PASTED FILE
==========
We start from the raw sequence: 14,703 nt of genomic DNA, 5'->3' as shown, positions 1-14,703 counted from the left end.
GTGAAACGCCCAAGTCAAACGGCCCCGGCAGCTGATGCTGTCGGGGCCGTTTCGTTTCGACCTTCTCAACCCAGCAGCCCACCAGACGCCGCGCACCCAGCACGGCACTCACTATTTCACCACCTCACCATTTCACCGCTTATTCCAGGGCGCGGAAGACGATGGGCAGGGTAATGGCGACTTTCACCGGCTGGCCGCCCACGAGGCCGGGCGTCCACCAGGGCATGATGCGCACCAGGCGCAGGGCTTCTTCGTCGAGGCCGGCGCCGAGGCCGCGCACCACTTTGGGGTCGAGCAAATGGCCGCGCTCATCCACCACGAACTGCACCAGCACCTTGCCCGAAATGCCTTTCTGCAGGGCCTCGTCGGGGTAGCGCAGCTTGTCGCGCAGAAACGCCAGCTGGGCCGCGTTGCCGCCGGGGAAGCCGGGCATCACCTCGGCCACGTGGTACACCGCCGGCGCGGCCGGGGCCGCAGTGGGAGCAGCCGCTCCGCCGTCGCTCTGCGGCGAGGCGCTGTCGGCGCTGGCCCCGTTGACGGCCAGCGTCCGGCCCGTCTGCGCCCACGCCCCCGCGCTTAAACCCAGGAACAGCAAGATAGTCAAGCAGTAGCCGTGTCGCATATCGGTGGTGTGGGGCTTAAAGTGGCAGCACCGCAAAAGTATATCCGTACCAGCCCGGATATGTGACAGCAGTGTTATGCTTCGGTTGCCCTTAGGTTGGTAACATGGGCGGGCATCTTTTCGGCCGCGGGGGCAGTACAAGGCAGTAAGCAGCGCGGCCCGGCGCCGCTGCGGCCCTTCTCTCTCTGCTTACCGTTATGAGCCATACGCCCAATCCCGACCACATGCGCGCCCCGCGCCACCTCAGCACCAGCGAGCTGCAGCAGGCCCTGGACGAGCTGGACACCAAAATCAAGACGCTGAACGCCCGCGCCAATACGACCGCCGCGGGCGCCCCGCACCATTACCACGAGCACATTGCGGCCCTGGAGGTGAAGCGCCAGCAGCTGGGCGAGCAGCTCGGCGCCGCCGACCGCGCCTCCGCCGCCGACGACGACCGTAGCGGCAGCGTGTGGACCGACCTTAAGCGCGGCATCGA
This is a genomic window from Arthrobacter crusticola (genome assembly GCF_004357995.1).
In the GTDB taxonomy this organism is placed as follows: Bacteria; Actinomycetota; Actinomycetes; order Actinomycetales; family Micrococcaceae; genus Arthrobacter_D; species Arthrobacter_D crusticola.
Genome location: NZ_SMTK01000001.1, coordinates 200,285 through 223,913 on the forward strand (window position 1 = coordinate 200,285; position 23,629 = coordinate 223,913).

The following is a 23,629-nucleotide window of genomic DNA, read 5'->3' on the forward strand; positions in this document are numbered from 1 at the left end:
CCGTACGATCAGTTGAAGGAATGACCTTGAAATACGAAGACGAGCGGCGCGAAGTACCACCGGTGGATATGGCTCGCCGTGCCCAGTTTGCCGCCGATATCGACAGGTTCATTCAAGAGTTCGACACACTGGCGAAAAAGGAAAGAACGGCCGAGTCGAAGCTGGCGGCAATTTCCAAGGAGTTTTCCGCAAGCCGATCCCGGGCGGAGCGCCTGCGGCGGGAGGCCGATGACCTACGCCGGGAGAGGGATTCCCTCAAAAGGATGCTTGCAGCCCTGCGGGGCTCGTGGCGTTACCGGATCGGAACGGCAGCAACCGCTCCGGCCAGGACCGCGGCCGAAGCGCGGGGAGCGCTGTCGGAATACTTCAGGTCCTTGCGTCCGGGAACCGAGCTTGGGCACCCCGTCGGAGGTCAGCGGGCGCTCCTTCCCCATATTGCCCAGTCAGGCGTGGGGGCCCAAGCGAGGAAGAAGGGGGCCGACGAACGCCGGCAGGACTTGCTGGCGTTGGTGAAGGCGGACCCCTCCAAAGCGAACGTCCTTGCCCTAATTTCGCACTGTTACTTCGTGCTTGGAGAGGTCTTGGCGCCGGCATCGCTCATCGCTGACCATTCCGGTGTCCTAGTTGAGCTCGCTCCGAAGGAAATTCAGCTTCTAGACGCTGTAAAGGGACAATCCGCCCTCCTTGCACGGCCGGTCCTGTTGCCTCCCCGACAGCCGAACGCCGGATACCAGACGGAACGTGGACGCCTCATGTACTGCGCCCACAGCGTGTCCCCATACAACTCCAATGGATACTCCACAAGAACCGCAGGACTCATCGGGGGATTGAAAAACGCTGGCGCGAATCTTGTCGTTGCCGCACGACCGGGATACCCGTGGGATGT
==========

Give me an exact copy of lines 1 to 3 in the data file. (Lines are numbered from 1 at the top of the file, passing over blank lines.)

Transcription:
We start from the raw sequence: 14,703 nt of genomic DNA, 5'->3' as shown, positions 1-14,703 counted from the left end.
GTGAAACGCCCAAGTCAAACGGCCCCGGCAGCTGATGCTGTCGGGGCCGTTTCGTTTCGACCTTCTCAACCCAGCAGCCCACCAGACGCCGCGCACCCAGCACGGCACTCACTATTTCACCACCTCACCATTTCACCGCTTATTCCAGGGCGCGGAAGACGATGGGCAGGGTAATGGCGACTTTCACCGGCTGGCCGCCCACGAGGCCGGGCGTCCACCAGGGCATGATGCGCACCAGGCGCAGGGCTTCTTCGTCGAGGCCGGCGCCGAGGCCGCGCACCACTTTGGGGTCGAGCAAATGGCCGCGCTCATCCACCACGAACTGCACCAGCACCTTGCCCGAAATGCCTTTCTGCAGGGCCTCGTCGGGGTAGCGCAGCTTGTCGCGCAGAAACGCCAGCTGGGCCGCGTTGCCGCCGGGGAAGCCGGGCATCACCTCGGCCACGTGGTACACCGCCGGCGCGGCCGGGGCCGCAGTGGGAGCAGCCGCTCCGCCGTCGCTCTGCGGCGAGGCGCTGTCGGCGCTGGCCCCGTTGACGGCCAGCGTCCGGCCCGTCTGCGCCCACGCCCCCGCGCTTAAACCCAGGAACAGCAAGATAGTCAAGCAGTAGCCGTGTCGCATATCGGTGGTGTGGGGCTTAAAGTGGCAGCACCGCAAAAGTATATCCGTACCAGCCCGGATATGTGACAGCAGTGTTATGCTTCGGTTGCCCTTAGGTTGGTAACATGGGCGGGCATCTTTTCGGCCGCGGGGGCAGTACAAGGCAGTAAGCAGCGCGGCCCGGCGCCGCTGCGGCCCTTCTCTCTCTGCTTACCGTTATGAGCCATACGCCCAATCCCGACCACATGCGCGCCCCGCGCCACCTCAGCACCAGCGAGCTGCAGCAGGCCCTGGACGAGCTGGACACCAAAATCAAGACGCTGAACGCCCGCGCCAATACGACCGCCGCGGGCGCCCCGCACCATTACCACGAGCACATTGCGGCCCTGGAGGTGAAGCGCCAGCAGCTGGGCGAGCAGCTCGGCGCCGCCGACCGCGCCTCCGCCGCCGACGACGACCGTAGCGGCAGCGTGTGGACCGACCTTAAGCGCGGCATCGA
This is a genomic window from Arthrobacter crusticola (genome assembly GCF_004357995.1).